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67 TDcroppedThe UNFCCC Side Event on CCS Projects was held on Tuesday 9 December. Entitled “New Large-scale Carbon Capture and Storage (CCS) Projects Operating in the Americas”, it was organised by the IEAGHG with The University of Texas and CCSA. In terms of understanding the role of CCS in future climate ambitions this was a valuable event, as it included the world’s first full-scale CCS project on a coal power plant, at Boundary Dam in Canada, and Brazil’s large-scale offshore CO2 management. 

Katherine Romanak provided the welcome on behalf of the University of Texas. Tim Dixon of IEAGHG was the chair, and provided the introduction and context-setting, including IEA’s projections, IPCC AR5’s emphasis on CCS, and CCS developments in the UNFCCC. These developments happened when new scientific knowledge and project experiences were input to the UNFCCC processes, notably at the workshop on CCS in CDM in Abu Dhabi in September 2011 (which was followed by CCS being included in the CDM) and the recent UNFCCC ADP Technical Expert Meeting (TEM) on CCS held in Bonn. This TEM focussed on CCS project experiences, and our UNFCCC Side event built on that in looking at large-scale project experiences in the Americas. In all of these developments, IEAGHG has been active by inputting evidence-base from its technical programme. The UNFCCC provided special treatment to this event by including it in their ADP TEM ‘Fair’. This was not only good for CCS to get this hjosir-profile, but the UNFCCC also provided a TEM banner on CCS which was rather pleasing, a cartoon showing CO2 going into a locked safe (see photo).

Mike Monea of SaskPower presented on “SaskPower CCS” focussing on Boundary Dam, the world’s first commercial-scale CCS project on a coal power plant. This started operating in October, has already captured 100,000 t CO2, and it is already over-achieving anticipated performance in terms of energy penalty (less than expected), CO2 stream purity (food grade 99.9%) and the significant reductions in the other pollutants of SO2. NO, PM10 and PM2.5 . This shows so well the principle of ‘learning by doing’, with Mike emphasising that what they’ve learnt will enable them to build the next one at 30% lower cost, and his enthusiasm for the international community to visit and learn from their positive experiences. Questions included on the specifications for CO2 stream purity, whether the amine capture would work on biomass energy plant (yes), the finance and economics, and the benefits of being the world’s first project.

Paulo Negrais Seabra of Petrobras presented on Petrobras’ Offshore CO2 Management using the Pre-salt development. It is impressive in many aspects that Petrobras are undertaking this activity. Firstly that they decided to do the CO2 separation and injection so that the CO2 is not vented. Then, that they do it in such deep water conditions of 2000m and then 5000m beneath the seabed. And also the quantities of CO2 involved. Thick salt layers separate the carbonate oil reservoir into which they are injecting from the seabed (hence the name). The natural gas they are extracting has 8-20% CO2. This is separated with a membrane technique (smaller footprint which is important offshore, simple to operate and maintain, copes with a range of CO2 concentrations). The CO2 stream which is re-injected is 30-70% CO2, the rest being natural gas. CO2 injection started in 2013 and has reached around 1Mt so far, and is used with water injection for EOR. Because of the water depth, operations are undertaken from a tethered floating vessel called a FPSO (floating production storage and offloading unit). Questions was asked about the future quantities to be injected.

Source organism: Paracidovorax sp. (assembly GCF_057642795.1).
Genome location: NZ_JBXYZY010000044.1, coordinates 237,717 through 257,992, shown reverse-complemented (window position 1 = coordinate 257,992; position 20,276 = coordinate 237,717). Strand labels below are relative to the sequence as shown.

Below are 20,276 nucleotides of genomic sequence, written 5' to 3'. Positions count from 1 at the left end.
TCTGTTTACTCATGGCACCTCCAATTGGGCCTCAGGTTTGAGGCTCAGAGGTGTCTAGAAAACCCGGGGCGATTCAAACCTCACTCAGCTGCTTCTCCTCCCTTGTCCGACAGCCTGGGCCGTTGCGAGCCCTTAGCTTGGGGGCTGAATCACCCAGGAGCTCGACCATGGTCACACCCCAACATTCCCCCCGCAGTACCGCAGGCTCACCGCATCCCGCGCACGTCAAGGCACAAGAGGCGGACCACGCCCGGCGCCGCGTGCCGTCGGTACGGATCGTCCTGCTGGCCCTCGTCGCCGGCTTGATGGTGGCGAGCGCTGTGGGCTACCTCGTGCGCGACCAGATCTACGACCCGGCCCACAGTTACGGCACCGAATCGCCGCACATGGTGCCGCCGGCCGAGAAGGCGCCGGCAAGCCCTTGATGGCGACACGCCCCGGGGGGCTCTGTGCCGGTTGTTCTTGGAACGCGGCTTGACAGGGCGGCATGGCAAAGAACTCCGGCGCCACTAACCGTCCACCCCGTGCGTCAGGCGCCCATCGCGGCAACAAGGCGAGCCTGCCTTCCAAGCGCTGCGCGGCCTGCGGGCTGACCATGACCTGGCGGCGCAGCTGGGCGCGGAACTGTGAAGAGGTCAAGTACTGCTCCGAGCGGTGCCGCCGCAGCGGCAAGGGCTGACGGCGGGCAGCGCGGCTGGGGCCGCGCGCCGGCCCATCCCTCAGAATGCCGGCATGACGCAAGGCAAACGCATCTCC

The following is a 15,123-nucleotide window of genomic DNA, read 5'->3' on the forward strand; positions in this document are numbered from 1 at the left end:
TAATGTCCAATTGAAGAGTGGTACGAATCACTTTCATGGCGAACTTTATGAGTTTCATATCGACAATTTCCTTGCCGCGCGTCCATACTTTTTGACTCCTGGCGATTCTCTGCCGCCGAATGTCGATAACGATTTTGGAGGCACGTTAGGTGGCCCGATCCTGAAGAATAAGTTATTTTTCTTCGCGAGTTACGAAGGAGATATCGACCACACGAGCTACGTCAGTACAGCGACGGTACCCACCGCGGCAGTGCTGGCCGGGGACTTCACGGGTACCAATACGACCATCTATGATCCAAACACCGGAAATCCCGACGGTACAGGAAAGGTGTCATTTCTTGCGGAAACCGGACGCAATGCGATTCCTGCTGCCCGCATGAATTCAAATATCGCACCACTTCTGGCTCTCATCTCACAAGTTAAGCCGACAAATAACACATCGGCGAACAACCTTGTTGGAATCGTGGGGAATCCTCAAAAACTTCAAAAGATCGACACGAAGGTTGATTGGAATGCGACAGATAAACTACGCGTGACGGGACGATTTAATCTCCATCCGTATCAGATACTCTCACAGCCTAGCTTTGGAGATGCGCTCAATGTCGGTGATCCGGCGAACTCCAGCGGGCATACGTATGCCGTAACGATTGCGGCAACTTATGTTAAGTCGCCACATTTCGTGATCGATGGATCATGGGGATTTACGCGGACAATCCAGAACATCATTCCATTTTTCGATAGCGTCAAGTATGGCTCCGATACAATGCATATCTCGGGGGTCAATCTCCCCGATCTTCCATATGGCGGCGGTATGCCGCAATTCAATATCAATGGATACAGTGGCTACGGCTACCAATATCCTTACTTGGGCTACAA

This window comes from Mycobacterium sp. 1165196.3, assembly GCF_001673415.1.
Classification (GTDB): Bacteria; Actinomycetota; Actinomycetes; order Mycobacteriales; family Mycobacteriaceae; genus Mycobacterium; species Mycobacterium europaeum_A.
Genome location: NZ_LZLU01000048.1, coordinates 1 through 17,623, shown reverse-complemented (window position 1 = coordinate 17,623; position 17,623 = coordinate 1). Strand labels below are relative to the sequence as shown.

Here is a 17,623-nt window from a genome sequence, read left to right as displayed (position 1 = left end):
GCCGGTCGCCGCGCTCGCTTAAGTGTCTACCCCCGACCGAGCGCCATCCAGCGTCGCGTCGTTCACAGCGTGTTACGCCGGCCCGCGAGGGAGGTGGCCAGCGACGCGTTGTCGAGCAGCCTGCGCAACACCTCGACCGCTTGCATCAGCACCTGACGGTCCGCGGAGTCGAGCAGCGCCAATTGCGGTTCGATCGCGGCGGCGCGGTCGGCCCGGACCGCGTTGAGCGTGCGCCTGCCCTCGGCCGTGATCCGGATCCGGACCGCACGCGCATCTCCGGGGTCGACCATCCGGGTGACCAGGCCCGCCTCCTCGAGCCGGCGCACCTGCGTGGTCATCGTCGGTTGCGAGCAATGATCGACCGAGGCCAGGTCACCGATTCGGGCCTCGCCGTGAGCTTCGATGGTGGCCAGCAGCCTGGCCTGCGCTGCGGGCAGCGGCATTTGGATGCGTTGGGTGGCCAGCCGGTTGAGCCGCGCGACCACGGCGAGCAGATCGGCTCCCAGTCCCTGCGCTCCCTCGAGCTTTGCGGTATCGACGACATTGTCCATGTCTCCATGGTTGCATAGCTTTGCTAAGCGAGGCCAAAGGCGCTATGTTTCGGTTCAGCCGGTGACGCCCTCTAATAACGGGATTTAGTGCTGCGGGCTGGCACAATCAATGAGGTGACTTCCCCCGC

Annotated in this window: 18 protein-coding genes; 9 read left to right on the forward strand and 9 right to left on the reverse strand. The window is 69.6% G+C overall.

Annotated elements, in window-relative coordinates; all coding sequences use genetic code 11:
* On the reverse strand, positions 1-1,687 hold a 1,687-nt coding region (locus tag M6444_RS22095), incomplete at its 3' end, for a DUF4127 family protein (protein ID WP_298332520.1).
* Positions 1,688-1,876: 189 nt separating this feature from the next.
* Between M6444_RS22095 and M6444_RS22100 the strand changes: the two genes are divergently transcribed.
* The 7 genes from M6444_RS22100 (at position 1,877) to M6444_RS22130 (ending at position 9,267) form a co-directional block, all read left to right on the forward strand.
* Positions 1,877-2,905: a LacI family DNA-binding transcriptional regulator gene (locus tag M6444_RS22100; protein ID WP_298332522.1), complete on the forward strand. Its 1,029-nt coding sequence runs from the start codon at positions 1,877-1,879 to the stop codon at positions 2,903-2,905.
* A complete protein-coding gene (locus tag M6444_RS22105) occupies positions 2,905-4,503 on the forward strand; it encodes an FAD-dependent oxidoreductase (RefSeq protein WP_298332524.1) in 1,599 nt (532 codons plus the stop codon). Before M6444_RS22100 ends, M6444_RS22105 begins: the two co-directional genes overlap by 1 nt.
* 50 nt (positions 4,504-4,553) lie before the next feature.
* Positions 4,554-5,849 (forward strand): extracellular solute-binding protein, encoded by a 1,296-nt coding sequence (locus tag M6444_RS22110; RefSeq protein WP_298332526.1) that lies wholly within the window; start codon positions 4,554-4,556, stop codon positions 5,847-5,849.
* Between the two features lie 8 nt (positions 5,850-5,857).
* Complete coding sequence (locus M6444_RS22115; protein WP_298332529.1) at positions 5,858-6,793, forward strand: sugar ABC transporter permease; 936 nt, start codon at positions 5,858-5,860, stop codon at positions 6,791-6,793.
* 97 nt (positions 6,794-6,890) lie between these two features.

Vanessa Nunez-Lopez of the University of Texas Gulf Coast Carbon Centre presented on USA Large-scale Onshore Projects, covering the operational projects (six large-scale injections underway) and planned projects in the USA, focussing more on those that the University of Texas are directly involved in. Her presentation showed how EOR activities facilitate the infrastructure needed for CCS, for example Denbury’s 325 miles of Green pipeline which is now taking to the Hastings oil field anthropogenic CO2 from Port Arthur and soon from Lake Charles.

Katherine Romanak of the University of Texas Gulf Coast Carbon Centre (GCCC) presented on a Global Offshore Demonstration Project. This is a concept initiated by the USA and GCCC, and being investigated using a new task force set up by the Carbon Sequestration Leadership Forum, which will report in 2015. Katherine showed the global potential for offshore storage, offshore activities so far, and described plans for an international workshop on this topic. She included how countries could potentially use the UNFCCC’s Technology Mechanism to assist with their involvement. Questions were asked about the benefits of offshore CO2 storage including public perception, and on regulations.

Tim Dixon concluded the session by reminding the audience of the IEA’s and IPCC’s messages on the need for CCS deployment, and hoping that the ADP delivers a good climate agreement at the COP in Paris next year. CCS is not ‘science fiction’ but ‘science fact’, as demonstrated by these presenters and their projects.

This event had an interested and positively-engaged audience from many countries including USA, UK, Japan, Australia, Peru, Sudan, Turkey, and Saudi Arabia.


New Large-scale Carbon Capture and Storage (CCS) Projects Operating in the Americas
SaskPower CCS Conference of the Parties
Petrobras’ Offshore CO2 Management – Pre-salt DevelopmentManagement – Pre-salt Development
USA large scale onshore projects/Global offshore demonstration project

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